2011 Has Been A Rough Year For Dictators The Arab uprisings and the death of North Korea's Kim Jong Il may be unrelated, but both contributed to the dramatic drop in longtime dictators this year, which continued a long-term trend. In the era of global and social media, it's harder for autocrats to keep their citizens isolated and themselves in power.

2011 Has Been A Rough Year For Dictators

Dictators suddenly seem to have a lot less longevity. This year, several of the world's longest-serving autocrats have either died or been ousted from power.

The death of North Korea's Kim Jong Il from heart failure had nothing to do with the Arab uprisings that ousted four leaders who had been in power for decades — Hosni Mubarak of Egypt, Moammar Gadhafi of Libya, Ali Abdullah Saleh of Yemen and Zine El Abidine Ben Ali of Tunisia.

Yet the decreasing number of autocrats this year is part of a decades-long trend. These days, there are a lot fewer "leaders for life," defined by the group Freedom House as individuals or families entrenched in power for a decade or more, with no prospect for ouster short of revolution.

"Clearly, you had more longtime dictators in the 1970s and early 1980s than you do today," says Arch Puddington, vice president for research at Freedom House, which promotes democracy and political rights.

Not The 'End Of History'

Analysts like Puddington aren't predicting an inevitable movement in all nations toward Western-style democracy.

Even the countries that have overthrown veteran tyrants this year are not exactly on a glide path toward democracy. The ruling Egyptian military's use of force against protesters in recent days is just one example of the challenges ahead.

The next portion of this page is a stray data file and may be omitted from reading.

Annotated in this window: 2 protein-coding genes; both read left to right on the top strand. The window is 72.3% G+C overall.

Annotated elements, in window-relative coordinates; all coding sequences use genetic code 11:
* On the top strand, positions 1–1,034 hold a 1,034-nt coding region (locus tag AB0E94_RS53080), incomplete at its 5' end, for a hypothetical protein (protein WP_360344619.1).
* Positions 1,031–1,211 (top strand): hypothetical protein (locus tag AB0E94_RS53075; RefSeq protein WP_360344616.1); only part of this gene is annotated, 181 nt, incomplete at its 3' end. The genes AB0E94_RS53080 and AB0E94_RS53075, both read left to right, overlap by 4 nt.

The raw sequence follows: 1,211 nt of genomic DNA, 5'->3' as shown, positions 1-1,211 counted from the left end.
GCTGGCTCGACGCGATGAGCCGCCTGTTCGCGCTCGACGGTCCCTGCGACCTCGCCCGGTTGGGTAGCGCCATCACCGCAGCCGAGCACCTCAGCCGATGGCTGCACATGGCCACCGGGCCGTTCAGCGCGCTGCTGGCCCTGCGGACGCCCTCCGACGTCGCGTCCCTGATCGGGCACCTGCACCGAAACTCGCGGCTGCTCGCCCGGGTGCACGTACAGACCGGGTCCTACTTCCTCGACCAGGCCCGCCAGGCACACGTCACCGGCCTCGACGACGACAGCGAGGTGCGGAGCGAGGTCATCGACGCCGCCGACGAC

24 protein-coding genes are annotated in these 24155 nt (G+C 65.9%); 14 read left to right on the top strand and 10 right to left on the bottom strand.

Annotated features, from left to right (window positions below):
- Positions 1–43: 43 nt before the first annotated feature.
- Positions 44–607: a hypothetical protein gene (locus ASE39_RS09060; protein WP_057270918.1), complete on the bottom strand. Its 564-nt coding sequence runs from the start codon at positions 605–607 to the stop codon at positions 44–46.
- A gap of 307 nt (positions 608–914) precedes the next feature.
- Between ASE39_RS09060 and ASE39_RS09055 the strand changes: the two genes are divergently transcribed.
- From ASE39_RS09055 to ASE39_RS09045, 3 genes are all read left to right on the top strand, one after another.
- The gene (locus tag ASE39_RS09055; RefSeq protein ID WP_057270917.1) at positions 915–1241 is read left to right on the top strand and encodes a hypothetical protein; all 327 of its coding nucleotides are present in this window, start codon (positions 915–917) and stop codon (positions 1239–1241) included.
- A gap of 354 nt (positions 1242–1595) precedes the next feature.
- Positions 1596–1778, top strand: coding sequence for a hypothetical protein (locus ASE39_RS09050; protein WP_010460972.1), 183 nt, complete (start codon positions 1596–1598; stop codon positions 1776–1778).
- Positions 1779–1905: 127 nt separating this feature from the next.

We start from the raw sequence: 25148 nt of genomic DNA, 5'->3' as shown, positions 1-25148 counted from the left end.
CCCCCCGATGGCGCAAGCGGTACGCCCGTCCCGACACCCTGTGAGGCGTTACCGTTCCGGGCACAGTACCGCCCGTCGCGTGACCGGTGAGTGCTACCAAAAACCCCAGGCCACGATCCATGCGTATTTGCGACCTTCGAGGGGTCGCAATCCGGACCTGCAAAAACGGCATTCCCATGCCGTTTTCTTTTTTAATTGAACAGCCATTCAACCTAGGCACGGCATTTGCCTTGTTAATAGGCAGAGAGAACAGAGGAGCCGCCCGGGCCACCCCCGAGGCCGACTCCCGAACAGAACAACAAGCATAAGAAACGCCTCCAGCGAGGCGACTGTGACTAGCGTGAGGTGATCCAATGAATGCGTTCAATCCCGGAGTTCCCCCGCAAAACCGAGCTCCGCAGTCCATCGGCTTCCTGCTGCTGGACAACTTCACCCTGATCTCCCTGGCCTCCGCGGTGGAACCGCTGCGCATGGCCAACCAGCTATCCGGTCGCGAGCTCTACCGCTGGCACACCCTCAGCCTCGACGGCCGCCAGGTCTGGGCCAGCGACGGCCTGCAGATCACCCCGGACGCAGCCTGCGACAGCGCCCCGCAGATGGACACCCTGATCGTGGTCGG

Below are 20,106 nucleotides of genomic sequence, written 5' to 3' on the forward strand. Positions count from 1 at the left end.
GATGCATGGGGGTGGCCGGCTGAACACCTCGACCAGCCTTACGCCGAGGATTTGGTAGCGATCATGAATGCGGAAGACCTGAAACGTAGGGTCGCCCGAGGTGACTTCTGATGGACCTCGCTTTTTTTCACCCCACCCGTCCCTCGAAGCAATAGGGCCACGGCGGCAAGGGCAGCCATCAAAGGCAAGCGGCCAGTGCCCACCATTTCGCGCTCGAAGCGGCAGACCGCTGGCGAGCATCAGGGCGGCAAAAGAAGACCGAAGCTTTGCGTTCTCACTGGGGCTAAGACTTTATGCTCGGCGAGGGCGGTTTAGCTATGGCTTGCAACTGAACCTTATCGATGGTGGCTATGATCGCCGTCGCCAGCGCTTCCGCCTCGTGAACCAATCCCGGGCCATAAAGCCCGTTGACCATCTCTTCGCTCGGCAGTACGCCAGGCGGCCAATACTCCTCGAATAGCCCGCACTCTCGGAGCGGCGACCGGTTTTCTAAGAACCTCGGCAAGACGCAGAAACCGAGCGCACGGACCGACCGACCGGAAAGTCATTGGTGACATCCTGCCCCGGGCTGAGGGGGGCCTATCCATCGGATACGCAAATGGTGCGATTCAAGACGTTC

Nonetheless, paying lip service to the idea of elections and other democratic norms has become an expectation in many parts of the world. And technology — including social media and satellite television — has made it harder for dictators to isolate their people and keep themselves in power for decades.

"The zeitgeist is more pro-democratic," says Nicolas van de Walle, a government professor at Cornell University. "It's not only that there are fewer dictators, but there are virtually no dictators left who don't talk the language of democracy and turnover of executive power."

Dictators: An Isolated Few

The ranks of autocrats who have enjoyed unquestioned power for 15 years or more is essentially limited to a few countries in sub-Saharan Africa, including Cameroon and Equatorial Guinea, and in the former Soviet sphere, such as Uzbekistan and Belarus.

The Castro brothers are still in power in Cuba after more than 50 years, but they have become an exception in Latin America.

During the 1970s, all but a handful of Latin American countries were ruled by military regimes. Those gave way during the 1980s to democratically elected countries that embraced Western political and economic ideas.

In 1989, dictatorships across Eastern Europe collapsed virtually all at once. The fall of the Berlin Wall also had significant repercussions outside the region. Not only did the push for freedom have a powerful effect elsewhere, but the end of the Cold War left many dictators without the support they'd enjoyed as proxies for the U.S. or the Soviet Union.

Between 1990 and 1994, more than half of the sub-Saharan African nations underwent regime change.

Before the fall of the Berlin Wall, only five countries in Africa held competitive elections on a regular basis, according to Staffan Lindberg, a political scientist at the University of Gothenburg in Sweden. This year alone, 17 sub-Saharan African countries have held elections.

Middle East As Outlier